The Pensions Ombudsman has held that an employer “unjustifiably” stopped a member’s monthly pension payments which it had funded for some years following the winding-up of its occupational pension scheme.


Mr Royston Muller, a 95 year old former employee of the County Tyre Group of Companies (the Company) retired in 1988 and started receiving his benefits from the County Tyre (Holdings) Limited Retirement Benefit Scheme (the Scheme). In February 2002, the Company received a letter from the Occupational Pensions Regulatory Authority (Opra), the predecessor to today’s Pensions Regulator, stating that the Scheme had been wound up and that compliance with the Pensions Act 1995 was no longer necessary. The letter also stated that Opra’s powers were limited to ensuring compliance with the Pensions Act 1995 and that Opra “cannot therefore comment on the employer’s decision to continue funding pensions out of income.”

It transpired that at the time the Scheme was wound-up a decision was also taken not to buy out the five pensioner members’ benefits with an insurance company. Instead, evidence pointed to the Company agreeing to fund these benefits out of its own resources. As well as the reference in Opra’s February 2002 letter, this decision was also minuted at a meeting of the Scheme trustees on 24 May 2000. The decision seems to have been driven by the disproportionate cost of buying out the benefits of the five members.

In July 2013, a Mr Freeman bought the Company. In November 2013, Mr Muller’s pension benefits were stopped. Mr Freeman contended that he was not aware of the Scheme when he bought the Company.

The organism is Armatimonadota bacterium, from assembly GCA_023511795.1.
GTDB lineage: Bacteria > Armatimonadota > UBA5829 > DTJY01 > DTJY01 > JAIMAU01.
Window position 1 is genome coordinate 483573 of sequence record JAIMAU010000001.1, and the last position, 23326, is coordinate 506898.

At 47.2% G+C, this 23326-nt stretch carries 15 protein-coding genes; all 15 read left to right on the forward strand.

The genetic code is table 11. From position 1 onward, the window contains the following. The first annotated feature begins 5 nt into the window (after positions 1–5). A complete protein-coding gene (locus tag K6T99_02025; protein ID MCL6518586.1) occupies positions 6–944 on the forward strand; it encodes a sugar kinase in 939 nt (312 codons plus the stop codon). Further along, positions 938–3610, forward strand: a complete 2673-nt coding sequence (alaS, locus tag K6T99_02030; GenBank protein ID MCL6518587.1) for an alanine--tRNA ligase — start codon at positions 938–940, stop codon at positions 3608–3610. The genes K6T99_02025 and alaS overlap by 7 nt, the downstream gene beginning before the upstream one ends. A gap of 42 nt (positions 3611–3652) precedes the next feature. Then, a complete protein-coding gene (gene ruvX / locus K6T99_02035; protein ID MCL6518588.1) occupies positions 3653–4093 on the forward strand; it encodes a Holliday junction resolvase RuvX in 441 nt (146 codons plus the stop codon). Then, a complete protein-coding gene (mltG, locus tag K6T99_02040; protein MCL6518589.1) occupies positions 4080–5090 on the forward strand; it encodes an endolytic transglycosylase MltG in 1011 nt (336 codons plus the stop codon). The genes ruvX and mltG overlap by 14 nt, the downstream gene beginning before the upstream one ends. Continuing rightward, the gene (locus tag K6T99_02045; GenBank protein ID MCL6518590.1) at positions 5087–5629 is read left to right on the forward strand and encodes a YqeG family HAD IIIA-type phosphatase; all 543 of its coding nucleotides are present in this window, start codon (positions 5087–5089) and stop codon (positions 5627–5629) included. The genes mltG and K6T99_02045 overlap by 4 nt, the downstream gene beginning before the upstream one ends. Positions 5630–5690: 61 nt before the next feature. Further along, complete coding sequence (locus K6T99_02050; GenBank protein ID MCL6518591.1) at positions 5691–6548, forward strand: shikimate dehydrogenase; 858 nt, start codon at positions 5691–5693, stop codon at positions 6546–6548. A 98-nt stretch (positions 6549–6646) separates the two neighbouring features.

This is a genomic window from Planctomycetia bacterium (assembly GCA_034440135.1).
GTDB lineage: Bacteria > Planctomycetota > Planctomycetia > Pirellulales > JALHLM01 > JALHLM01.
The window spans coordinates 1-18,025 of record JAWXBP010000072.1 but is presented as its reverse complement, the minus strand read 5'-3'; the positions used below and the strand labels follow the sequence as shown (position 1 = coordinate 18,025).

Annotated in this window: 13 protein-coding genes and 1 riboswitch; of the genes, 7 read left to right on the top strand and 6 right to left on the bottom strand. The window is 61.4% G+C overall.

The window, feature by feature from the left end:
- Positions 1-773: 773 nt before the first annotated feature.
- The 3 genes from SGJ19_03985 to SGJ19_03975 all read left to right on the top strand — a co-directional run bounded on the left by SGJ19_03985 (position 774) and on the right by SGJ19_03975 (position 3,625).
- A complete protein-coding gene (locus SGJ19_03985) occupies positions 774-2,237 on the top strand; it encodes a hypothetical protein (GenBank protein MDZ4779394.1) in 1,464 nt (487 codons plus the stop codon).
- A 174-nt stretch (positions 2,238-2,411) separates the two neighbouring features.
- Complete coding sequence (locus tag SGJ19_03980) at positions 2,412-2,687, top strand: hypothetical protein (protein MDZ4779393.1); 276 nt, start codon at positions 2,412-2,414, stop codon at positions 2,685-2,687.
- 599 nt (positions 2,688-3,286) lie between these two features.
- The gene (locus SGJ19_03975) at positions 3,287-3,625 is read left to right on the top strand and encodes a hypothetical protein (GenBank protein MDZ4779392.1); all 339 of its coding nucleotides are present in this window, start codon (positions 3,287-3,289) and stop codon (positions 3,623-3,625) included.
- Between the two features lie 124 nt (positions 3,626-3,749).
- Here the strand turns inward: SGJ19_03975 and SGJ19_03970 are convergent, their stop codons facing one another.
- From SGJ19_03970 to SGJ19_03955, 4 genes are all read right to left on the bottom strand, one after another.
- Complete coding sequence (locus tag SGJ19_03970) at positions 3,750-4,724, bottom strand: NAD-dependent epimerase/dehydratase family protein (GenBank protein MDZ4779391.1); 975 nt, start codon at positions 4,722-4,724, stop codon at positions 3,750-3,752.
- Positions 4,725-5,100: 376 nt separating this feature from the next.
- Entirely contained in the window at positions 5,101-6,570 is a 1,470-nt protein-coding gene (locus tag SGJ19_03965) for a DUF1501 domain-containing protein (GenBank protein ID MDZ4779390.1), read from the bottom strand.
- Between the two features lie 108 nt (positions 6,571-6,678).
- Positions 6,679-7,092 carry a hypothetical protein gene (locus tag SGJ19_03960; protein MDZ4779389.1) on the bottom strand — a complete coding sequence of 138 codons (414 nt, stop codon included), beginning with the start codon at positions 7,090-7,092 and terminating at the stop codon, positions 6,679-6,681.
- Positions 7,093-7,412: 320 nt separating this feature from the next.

Mr Muller complained to the Company, and then to the Pensions Ombudsman.


The Pensions Ombudsman upheld Mr Muller’s complaint, thereby requiring the Company to reinstate Mr Muller’s pension benefits.

The Pensions Ombudsman noted that the May 2000 trustee minutes, as well as other evidence submitted by Mr Muller such as:

  • a Scheme membership listing showing him as a member with a pension of £969 per annum;
  • an October 2013 payslip showing a monthly payment equivalent to £969 per annum; and
  • the Scheme booklet stating that the Scheme commenced in 1972 and that a member’s pension “is payable for life from the date of your retirement by monthly instalments”;

indicated that Mr Muller was a pensioner member of the Scheme. Opra’s February 2002 letter made it clear that the Company had decided to continue to fund the benefits out of its own resources and the very fact that payments had continued after 2002 (post the apparent wind-up of the Scheme) gave the Ombudsman little option but find in favour of Mr Muller. A direction was made for his pension to be reinstated and for back-payments to be made (with interest) to November 2013.

Furthermore, the wording contained in the Scheme booklet was deemed an enforceable “promise” to pay a pension. By stopping Mr Muller’s pension payments in November 2013 without a buy-out, the Company was also found guilty of maladministration. £1,000 was awarded for distress and inconvenience caused by this maladministration with specific mention of the significant effect this would have had on someone of Mr Muller’s age.

WB comment

The legal basis for this determination is somewhat puzzling especially in light of the very clear methods of securing members’ benefits in the event of a wind-up of an occupational pension scheme:

  • buy-out with an insurer;
  • a transfer to another pension arrangement; or
  • commutation.

An employer taking on the liability does not feature within these statutory options!

The interpretation of the wording contained in the Scheme booklet also raises questions: how this is enforceable as a matter of contract law, and who it is enforceable against – the trustees or the Company?

Neither of the above issues were discussed in the determination.

What is clear, however, is that the new owners of the Company will have received an unwelcome liability. One should therefore never underestimate the importance of rigorous due diligence on the part of a purchaser even where the acquisition is modest in terms of size and value.

By Justin McGilloway